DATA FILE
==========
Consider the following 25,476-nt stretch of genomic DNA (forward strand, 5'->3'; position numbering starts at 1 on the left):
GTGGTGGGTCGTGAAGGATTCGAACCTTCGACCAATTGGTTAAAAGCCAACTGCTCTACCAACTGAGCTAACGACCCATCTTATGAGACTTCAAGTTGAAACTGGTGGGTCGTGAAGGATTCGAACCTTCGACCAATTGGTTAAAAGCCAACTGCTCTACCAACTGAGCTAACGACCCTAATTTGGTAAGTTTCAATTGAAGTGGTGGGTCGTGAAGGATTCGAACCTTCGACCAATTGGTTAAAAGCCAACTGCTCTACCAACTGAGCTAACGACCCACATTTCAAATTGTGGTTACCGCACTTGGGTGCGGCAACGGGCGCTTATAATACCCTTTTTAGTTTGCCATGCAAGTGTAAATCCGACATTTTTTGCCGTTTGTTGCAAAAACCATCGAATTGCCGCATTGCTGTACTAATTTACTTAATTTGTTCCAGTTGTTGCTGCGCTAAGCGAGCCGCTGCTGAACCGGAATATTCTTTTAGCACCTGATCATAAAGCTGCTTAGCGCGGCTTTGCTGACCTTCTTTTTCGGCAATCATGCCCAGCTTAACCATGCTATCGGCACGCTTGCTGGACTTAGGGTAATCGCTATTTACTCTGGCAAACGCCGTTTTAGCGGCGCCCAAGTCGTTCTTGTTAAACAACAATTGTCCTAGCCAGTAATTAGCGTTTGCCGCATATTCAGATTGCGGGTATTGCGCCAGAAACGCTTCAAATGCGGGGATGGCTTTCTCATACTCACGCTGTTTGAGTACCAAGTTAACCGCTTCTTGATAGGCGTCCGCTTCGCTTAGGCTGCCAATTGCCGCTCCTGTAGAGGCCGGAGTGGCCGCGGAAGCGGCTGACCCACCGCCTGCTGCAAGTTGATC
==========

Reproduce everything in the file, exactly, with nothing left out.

Consider the following 25,476-nt stretch of genomic DNA (forward strand, 5'->3'; position numbering starts at 1 on the left):
GTGGTGGGTCGTGAAGGATTCGAACCTTCGACCAATTGGTTAAAAGCCAACTGCTCTACCAACTGAGCTAACGACCCATCTTATGAGACTTCAAGTTGAAACTGGTGGGTCGTGAAGGATTCGAACCTTCGACCAATTGGTTAAAAGCCAACTGCTCTACCAACTGAGCTAACGACCCTAATTTGGTAAGTTTCAATTGAAGTGGTGGGTCGTGAAGGATTCGAACCTTCGACCAATTGGTTAAAAGCCAACTGCTCTACCAACTGAGCTAACGACCCACATTTCAAATTGTGGTTACCGCACTTGGGTGCGGCAACGGGCGCTTATAATACCCTTTTTAGTTTGCCATGCAAGTGTAAATCCGACATTTTTTGCCGTTTGTTGCAAAAACCATCGAATTGCCGCATTGCTGTACTAATTTACTTAATTTGTTCCAGTTGTTGCTGCGCTAAGCGAGCCGCTGCTGAACCGGAATATTCTTTTAGCACCTGATCATAAAGCTGCTTAGCGCGGCTTTGCTGACCTTCTTTTTCGGCAATCATGCCCAGCTTAACCATGCTATCGGCACGCTTGCTGGACTTAGGGTAATCGCTATTTACTCTGGCAAACGCCGTTTTAGCGGCGCCCAAGTCGTTCTTGTTAAACAACAATTGTCCTAGCCAGTAATTAGCGTTTGCCGCATATTCAGATTGCGGGTATTGCGCCAGAAACGCTTCAAATGCGGGGATGGCTTTCTCATACTCACGCTGTTTGAGTACCAAGTTAACCGCTTCTTGATAGGCGTCCGCTTCGCTTAGGCTGCCAATTGCCGCTCCTGTAGAGGCCGGAGTGGCCGCGGAAGCGGCTGACCCACCGCCTGCTGCAAGTTGATC